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U of T’s Centre for Ethics speeds ahead with popular ‘ethics of AI’ focus

Image of Markus Dubber posing in front of a motorcycle.

Markus Dubber, the director of U of T’s Centre for Ethics, says the centre’s interdisciplinary focus helps AI researchers and other stakeholders better understand the human impact of the technology. Photo: Chris Sorensen.

Markus Dubber tapped a deep well of interest when he hosted an “Ethics of AI in Context” talk at the University of Toronto’s Centre for Ethics last fall – an event that drew about double the usual number of attendees and spawned a full speaker series on the subject.

Now, one year later, the centre is still scrambling to meet demand.

In addition to a fresh lineup of presenters, the centre has added three research fellowships and a graduate-level course focused on AI and ethics that kicks off today.

“We are now, for many people, the go-to place for the ethics of AI,” says Dubber, who is both the centre’s director and a professor in U of T’s Faculty of Law.

The growing popularity of the centre’s AI programming comes as U of T has emerged as a global hub for AI research and development, drawing interest and investment from around the world. In just the past few months, companies ranging from Uber to LG have announced plans to launch or expand AI research facilities in Toronto – often with a U of T researcher at the helm.

Learn more about the Centre for Ethics’ Ethics of AI events

But applying technologies like deep learning – which essentially attempts to equip machines with the power of human judgment – to fields like medicine and transportation has raised a host of profound issues. Will self-driving cars protect their occupants at the expense of pedestrians? Who is held responsible if a cancer-screening algorithm makes a mistake? What will be the social impact of increasing automation?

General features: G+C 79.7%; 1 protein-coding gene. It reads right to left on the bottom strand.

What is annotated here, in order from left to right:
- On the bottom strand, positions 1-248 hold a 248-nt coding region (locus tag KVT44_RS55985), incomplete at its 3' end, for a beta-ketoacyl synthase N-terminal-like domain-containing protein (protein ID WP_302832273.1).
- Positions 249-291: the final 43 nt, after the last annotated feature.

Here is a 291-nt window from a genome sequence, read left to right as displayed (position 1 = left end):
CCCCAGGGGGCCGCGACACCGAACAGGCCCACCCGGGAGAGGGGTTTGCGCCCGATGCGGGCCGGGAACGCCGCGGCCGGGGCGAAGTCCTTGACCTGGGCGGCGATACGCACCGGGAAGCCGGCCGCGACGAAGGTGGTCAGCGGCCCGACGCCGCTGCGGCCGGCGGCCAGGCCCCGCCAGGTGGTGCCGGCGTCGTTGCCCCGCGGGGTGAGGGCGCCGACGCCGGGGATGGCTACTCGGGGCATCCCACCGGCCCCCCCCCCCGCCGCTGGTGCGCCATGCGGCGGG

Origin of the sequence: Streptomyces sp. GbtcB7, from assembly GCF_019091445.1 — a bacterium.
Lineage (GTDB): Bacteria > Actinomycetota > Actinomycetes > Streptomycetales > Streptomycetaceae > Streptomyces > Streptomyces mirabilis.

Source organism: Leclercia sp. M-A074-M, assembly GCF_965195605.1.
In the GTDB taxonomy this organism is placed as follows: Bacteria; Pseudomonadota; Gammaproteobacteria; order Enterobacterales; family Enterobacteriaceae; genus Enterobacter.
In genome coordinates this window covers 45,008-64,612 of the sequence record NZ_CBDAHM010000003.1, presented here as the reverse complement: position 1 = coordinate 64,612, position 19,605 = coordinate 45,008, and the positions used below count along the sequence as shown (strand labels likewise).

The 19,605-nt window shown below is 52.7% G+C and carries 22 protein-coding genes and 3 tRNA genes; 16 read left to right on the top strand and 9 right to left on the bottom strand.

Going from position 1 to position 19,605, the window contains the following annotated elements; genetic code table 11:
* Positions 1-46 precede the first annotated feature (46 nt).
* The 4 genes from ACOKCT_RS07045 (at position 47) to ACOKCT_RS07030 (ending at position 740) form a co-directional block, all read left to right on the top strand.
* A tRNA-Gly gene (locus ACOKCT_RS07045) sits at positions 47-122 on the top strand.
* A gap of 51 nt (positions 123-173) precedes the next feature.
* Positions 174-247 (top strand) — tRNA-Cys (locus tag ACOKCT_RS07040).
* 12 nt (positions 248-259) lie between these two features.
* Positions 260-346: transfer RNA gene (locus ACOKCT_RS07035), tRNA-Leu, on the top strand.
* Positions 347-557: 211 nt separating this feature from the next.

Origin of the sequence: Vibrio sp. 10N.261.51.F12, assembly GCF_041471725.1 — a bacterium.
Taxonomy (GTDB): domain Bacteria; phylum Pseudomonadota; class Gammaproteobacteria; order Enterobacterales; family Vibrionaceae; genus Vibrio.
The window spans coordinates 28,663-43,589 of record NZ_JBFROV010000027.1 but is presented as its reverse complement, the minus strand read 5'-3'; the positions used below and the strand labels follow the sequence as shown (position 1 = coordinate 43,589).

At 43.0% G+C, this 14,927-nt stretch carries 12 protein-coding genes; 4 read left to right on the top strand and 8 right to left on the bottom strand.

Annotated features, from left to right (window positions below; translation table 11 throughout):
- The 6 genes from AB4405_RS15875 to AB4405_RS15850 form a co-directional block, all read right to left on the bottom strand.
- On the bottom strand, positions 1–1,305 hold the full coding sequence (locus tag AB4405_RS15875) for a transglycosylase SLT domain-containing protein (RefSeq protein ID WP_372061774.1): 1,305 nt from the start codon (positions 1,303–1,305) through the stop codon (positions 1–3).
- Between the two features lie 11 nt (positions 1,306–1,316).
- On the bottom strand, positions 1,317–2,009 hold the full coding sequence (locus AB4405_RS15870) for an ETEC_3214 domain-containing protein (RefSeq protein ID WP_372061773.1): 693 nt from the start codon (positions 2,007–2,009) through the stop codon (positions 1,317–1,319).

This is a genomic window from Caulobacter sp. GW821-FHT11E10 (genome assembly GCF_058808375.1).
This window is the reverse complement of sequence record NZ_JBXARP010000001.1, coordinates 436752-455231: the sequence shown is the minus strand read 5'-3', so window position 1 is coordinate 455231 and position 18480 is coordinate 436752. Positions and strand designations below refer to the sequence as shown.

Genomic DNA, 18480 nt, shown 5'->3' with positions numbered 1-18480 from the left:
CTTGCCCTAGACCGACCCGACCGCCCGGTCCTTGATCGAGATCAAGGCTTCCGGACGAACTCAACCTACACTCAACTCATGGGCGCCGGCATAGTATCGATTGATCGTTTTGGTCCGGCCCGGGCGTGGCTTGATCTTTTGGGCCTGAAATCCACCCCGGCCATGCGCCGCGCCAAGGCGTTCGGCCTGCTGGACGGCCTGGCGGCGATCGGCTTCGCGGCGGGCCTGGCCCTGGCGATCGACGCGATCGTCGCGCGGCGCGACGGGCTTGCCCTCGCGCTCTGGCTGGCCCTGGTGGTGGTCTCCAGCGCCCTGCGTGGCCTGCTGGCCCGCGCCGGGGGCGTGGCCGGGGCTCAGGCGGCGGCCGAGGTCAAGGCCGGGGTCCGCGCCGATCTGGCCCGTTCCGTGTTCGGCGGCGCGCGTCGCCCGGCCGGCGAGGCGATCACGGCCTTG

Dubber says the centre isn’t proposing to provide answers. Rather, it’s trying to help researchers and other stakeholders better understand the questions by drawing on the university’s breadth of expertise to bring together everyone from doctors and deep learning engineers to historians and philosophers.

While the centre’s AI programming is very much Dubber’s brainchild, it nevertheless demonstrates how U of T has emerged as an ideal place to both develop potentially transformative technologies like AI and implement them thoughtfully and responsibly. It’s a point U of T’s new Chancellor Rose Patten emphasized earlier this year when she told U of T News, “Our strength at U of T in the humanities and social sciences will serve us extremely well – and will be key to our overall impact.”

Dubber, meanwhile, is trying to move as fast as the AI technology field itself. He recently threw together a last-minute “flash event” to discuss the potential human rights pitfalls of using AI to help the Canadian government manage the immigration and refugee process. The talk, led by researcher Petra Molnar, followed last week’s release of a joint report by U of T’s international human rights program in the Faculty of Law and Citizen Lab, based in the Munk School of Global Affairs & Public Policy.

A similar event next Friday will take on the controversial subject of AI and predictive policing. The presenter is E.G. Rajan, the president of India’s Pentagram Group, a technology company. He will be joined by Kelly Hannah-Moffat, U of T’s vice-president of human resources and equity and a professor of sociology.

Ultimately, Dubber envisions the creation of an AI ethics lab that would include more fellowships and courses, an annual conference, more international speakers and experiential learning opportunities that place students in AI-focused academic or commercial research environments.

“This is a perfect manifestation of the Centre for Ethics’ mission – and that’s being interdisciplinary and public-facing,” Dubber says.

“This isn’t just an academic pursuit.”